Sinn Fein: A Case of Circuses when what is needed is bread.

One does not have to be a clairvoyant to see where Sinn Fein’s response to the recent disquiet expressed within the core Republican working class heartlands might lead. The party intends to shirk its own responsibility for the rise in anti social behavior in places like West Belfast by placing the blame on the community as a whole. ‘Bad parenting’ is the most common words one hears from SF reps these days, followed by, ‘these young hoods need to be dealt with by the courts far more harshly.’ In other words the SF party has reverted to the standard right wing speak so beloved of the English middle classes, although there is one major differences. When the English middle class media parrot such unthinking rubbish to avoid getting to the heart of societal problems that have there roots elsewhere, they are demanding that someone elses children be punished, i e those of the working classes. One can only hope that wiser heads will prevail and this response by SF was a knee jerk reaction after the leadership were taken by surprise by the anger that erupted after the murder of West Belfast man Frank McGreevy.

The press are doing what they can to take the pressure off Gerry Adams, one former Loyalist who now writes for the Irish Times even told his readers that, ” It is hard to know what precisely Gerry Adams and his party should be doing”
Oh really, perhaps I can help him here, what Sinn Fein’s leadership should start doing is resisting and by this I do not mean a call to arms, but a return to the pavement politics SF once excelled at, instead of spending all their time at Stormont or traveling the world. To a man/woman all the SF speakers at the Easter 1916 commemorations failed to deal with the issues that their constituency prioritise, Jobs, education, anti social behavior and policing. Instead they prattled on about the bright sunny uplands of an Irish Republic and boasted that SF presence in the Stormont administration had brought massive gains to the Republican heartlands,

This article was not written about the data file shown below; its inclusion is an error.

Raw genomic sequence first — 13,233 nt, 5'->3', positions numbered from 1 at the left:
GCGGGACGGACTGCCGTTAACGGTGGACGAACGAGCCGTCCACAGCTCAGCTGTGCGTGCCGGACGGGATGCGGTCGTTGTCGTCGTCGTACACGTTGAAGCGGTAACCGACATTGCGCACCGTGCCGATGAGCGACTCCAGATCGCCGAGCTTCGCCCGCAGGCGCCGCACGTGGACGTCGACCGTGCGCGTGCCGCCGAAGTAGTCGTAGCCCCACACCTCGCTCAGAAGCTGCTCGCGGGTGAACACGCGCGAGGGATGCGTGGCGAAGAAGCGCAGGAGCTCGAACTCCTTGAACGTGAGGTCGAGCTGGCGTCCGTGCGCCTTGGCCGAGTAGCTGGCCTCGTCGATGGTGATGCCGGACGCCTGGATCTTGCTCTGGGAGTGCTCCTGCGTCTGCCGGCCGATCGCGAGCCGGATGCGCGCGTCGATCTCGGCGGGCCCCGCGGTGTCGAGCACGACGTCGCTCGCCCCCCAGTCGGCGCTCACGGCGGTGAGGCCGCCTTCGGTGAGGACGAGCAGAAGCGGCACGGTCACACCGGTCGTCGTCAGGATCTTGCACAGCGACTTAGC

Take Pearse Doherty, an able and likable up and coming Sinn Fein politician who told a crowd of more than 1,000 people at an Easter commemoration in Derry that progress was being made towards a united Ireland, that he was “greatly moved” by the sight of 125 Tricolors over graves of republicans, including the graves of 45 members of the Derry Brigade of the IRA who were killed on active service.

“Much has been done in the last twelve months. We are now in government, leading a power-sharing Executive at Stormont. We set ourselves a series of objectives, all of which have been achieved. We have Irish politicians taking decisions on Irish affairs.

Doherty’s oration to my mind smacks of circuses today and bread tomorrow, perhaps someone should remind Pearse that it is Ian Paisleys Democratic Unionist Party that leads the Stormont administration, and SF merely holds the position of deputy first minister. He also failed to mention exactly what the objectives he and his SF colleagues achieved in the last twelve months, without being over critical, about the only thing that stands out is that SF reps have joined the PSNI committees in the North, which to-date has brought the republican heartlands diddly squat.